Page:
Cliff Tamplin, consultant: The important thing at the moment is trying to determine what’s going to come out of Washington. There is a lot of hot air and more confusion than the previous changes in administration we’ve had in the recent past. For example, if you’re in the finance world, you are currently trying to understand how major changes around Dodd Frank will impact finance IT systems. Similarly, in healthcare, they’re watching closely to see what changes are happening there. Ajit Pai, the new Federal Communications Commission chairman, could have a big impact on the way IT services are delivered in the world of telecom. Currently, I’m trying to read everything out of Washington I can get my hands on.
8. Watch TED Talks
Josh Hebert, CIO, Highlands Residential Mortgage: I attend industry-specific conferences throughout the year, but I also try to attend at least one conference that’s more broadly focused on new, innovative technology outside of the mortgage industry. It enables me to learn about new approaches and technologies that could eventually fit into the financial industry and benefit us as well. When I can’t get out to conferences, I watch TED Talks. In fact, I watch a lot of talks that have nothing to do with IT, but they certainly help with leadership. They often provide a unique perspective on a variety of topics that I can then share with my team.
9. Leverage your team, partners, and peers
Tej Anand, CTO/CDO, CareCentrix: Staying current is not a trivial task for CIOs. You don’t have many hours in the day to read and research things for yourself. So I use a three-pronged strategy. First, I set up Google alerts on topics that are of interest to me. I can skim these daily to keep abreast of what’s happening. Secondly, as I read these topics, I pick up on buzzwords and ask all of my partners what they know about them. Sometimes I’ll ask for a 30-minute call so they can bring me up to speed. Usually, this results in having someone present to me a synthesis of perspectives that I can then build upon – which saves me many hours of individual research. Third, when I find a topic worth dwelling in, I’ll set up a small group within my business technology organization to discuss, research, or build something, then present their learnings to the larger team.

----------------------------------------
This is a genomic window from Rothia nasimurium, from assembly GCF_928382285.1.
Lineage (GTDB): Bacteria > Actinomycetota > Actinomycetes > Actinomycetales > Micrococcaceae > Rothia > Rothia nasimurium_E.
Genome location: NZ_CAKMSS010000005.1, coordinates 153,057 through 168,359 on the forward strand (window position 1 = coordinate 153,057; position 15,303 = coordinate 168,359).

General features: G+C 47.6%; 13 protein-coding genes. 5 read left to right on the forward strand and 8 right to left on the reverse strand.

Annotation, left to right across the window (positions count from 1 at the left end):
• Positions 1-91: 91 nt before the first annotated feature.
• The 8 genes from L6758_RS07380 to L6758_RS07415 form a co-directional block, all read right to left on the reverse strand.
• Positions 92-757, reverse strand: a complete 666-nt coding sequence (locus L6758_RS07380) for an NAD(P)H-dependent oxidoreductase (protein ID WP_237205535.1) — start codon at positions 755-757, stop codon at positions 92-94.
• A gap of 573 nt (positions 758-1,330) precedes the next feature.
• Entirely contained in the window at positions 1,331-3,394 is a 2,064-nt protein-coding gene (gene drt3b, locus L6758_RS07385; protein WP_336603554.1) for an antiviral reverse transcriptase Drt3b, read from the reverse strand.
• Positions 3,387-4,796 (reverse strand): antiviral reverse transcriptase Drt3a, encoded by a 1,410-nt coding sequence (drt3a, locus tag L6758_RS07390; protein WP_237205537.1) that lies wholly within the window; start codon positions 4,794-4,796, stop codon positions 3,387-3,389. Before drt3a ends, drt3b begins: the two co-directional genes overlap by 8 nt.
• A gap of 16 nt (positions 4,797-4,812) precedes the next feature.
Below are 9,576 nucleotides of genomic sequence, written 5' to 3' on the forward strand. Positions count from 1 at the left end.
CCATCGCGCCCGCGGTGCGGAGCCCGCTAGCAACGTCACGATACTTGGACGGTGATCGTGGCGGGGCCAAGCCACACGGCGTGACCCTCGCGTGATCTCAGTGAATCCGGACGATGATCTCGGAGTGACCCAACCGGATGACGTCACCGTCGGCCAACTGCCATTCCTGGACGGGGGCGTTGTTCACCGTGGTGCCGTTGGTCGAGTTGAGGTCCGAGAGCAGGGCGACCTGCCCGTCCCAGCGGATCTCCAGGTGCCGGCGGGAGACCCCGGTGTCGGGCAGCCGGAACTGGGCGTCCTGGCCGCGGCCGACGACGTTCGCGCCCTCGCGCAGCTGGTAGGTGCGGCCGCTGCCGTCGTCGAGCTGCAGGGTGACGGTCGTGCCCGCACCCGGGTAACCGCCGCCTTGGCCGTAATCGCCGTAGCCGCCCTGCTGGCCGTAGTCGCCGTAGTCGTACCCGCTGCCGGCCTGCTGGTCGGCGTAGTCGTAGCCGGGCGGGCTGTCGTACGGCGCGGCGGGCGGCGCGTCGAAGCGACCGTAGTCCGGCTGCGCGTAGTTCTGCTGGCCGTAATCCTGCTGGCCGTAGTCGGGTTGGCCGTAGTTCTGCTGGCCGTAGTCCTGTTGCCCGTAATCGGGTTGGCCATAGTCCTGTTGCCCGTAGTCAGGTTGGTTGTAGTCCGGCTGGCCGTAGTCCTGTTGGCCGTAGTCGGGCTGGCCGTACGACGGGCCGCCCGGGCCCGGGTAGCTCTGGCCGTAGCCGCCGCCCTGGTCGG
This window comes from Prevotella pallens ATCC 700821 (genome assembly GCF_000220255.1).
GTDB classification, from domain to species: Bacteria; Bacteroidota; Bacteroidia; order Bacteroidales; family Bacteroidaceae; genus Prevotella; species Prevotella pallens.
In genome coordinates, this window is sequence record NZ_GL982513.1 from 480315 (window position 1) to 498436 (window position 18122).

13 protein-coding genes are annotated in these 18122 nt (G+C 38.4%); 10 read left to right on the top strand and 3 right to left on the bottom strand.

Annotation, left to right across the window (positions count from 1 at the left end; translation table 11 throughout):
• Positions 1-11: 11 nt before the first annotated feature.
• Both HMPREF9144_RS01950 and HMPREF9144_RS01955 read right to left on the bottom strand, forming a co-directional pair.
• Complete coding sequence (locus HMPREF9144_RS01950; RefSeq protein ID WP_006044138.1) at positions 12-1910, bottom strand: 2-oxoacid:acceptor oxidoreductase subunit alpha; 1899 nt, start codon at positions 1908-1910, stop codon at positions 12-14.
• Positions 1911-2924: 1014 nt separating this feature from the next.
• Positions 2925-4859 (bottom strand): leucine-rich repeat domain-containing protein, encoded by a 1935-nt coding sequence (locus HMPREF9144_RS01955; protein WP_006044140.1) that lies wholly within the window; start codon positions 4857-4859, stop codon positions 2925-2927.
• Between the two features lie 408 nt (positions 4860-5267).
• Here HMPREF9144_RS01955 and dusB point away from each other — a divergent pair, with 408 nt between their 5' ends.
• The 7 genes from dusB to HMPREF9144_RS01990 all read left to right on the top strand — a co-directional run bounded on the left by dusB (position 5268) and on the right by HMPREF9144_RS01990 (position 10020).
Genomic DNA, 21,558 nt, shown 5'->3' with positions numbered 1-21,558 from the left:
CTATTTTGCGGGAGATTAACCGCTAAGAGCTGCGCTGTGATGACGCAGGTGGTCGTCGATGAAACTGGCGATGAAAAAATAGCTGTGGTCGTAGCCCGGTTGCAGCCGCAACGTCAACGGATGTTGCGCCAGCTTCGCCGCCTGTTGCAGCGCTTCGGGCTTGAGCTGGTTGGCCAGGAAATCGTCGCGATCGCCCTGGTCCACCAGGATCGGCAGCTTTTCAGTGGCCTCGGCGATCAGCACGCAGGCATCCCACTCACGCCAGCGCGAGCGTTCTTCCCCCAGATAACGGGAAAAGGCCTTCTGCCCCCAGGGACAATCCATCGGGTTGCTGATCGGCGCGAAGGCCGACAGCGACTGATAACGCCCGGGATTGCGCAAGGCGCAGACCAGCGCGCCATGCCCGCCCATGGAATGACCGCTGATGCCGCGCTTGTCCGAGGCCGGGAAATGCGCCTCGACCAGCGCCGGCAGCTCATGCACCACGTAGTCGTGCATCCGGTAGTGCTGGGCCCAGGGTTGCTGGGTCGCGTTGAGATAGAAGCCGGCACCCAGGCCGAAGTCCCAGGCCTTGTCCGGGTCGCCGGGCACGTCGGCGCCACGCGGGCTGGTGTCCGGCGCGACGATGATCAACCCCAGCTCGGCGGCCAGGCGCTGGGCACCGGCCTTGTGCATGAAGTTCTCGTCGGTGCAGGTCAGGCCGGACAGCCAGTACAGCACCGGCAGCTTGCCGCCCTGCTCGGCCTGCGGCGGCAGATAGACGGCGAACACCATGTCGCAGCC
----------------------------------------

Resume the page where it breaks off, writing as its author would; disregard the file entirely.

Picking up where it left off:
10. Consider a “venture day”
Fran Dramis, Former CIO, Bellsouth: One of the things I wish I had done more of throughout my career is connect with startup businesses, because that’s where innovation is happening. I’ve been working with the CIO of a Fortune 30 company, and my advice to him is to have a venture day: Get 10 venture groups to come in and present. The result is you get people thinking about the state of what could be possible, and I think that’s the most effective way of staying on top of things.
11. Stay connected locally and beyond
Marilyn Daly, CIO and VP of operations, Neighborhood Health Plan: I have a relationship with Gartner, and I attend their major symposium annually, as well as some of their smaller local events. They recently had an event for women CIOs, which I found fascinating. We all left that with a connection point, where we’re all from different industries, but we all found value in the relationship. I'm a board member of NEHEN, the New England Health EDI Network, and that’s a cross-functional makeup of CIOs from both health plans and provider organizations. I also participate in a lot of LinkedIn groups, and I read the Boston Business Journal and The Wall Street Journal every day.